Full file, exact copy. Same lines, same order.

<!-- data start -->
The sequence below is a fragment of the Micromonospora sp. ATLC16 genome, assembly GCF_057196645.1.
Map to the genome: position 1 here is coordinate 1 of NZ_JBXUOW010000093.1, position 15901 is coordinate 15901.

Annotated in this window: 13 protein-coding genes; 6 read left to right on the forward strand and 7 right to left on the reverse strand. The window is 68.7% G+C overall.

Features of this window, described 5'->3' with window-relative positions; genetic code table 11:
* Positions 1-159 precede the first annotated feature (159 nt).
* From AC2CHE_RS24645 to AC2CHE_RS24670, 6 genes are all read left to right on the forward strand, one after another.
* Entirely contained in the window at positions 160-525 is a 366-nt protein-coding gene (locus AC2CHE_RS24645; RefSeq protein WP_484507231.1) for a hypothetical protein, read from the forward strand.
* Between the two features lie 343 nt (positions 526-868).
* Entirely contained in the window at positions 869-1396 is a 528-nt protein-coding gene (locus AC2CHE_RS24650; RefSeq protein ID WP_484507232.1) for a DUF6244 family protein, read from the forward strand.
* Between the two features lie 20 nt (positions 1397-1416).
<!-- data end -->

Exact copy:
The sequence below is a fragment of the Micromonospora sp. ATLC16 genome, assembly GCF_057196645.1.
Map to the genome: position 1 here is coordinate 1 of NZ_JBXUOW010000093.1, position 15901 is coordinate 15901.

Annotated in this window: 13 protein-coding genes; 6 read left to right on the forward strand and 7 right to left on the reverse strand. The window is 68.7% G+C overall.

Features of this window, described 5'->3' with window-relative positions; genetic code table 11:
* Positions 1-159 precede the first annotated feature (159 nt).
* From AC2CHE_RS24645 to AC2CHE_RS24670, 6 genes are all read left to right on the forward strand, one after another.
* Entirely contained in the window at positions 160-525 is a 366-nt protein-coding gene (locus AC2CHE_RS24645; RefSeq protein WP_484507231.1) for a hypothetical protein, read from the forward strand.
* Between the two features lie 343 nt (positions 526-868).
* Entirely contained in the window at positions 869-1396 is a 528-nt protein-coding gene (locus AC2CHE_RS24650; RefSeq protein ID WP_484507232.1) for a DUF6244 family protein, read from the forward strand.
* Between the two features lie 20 nt (positions 1397-1416).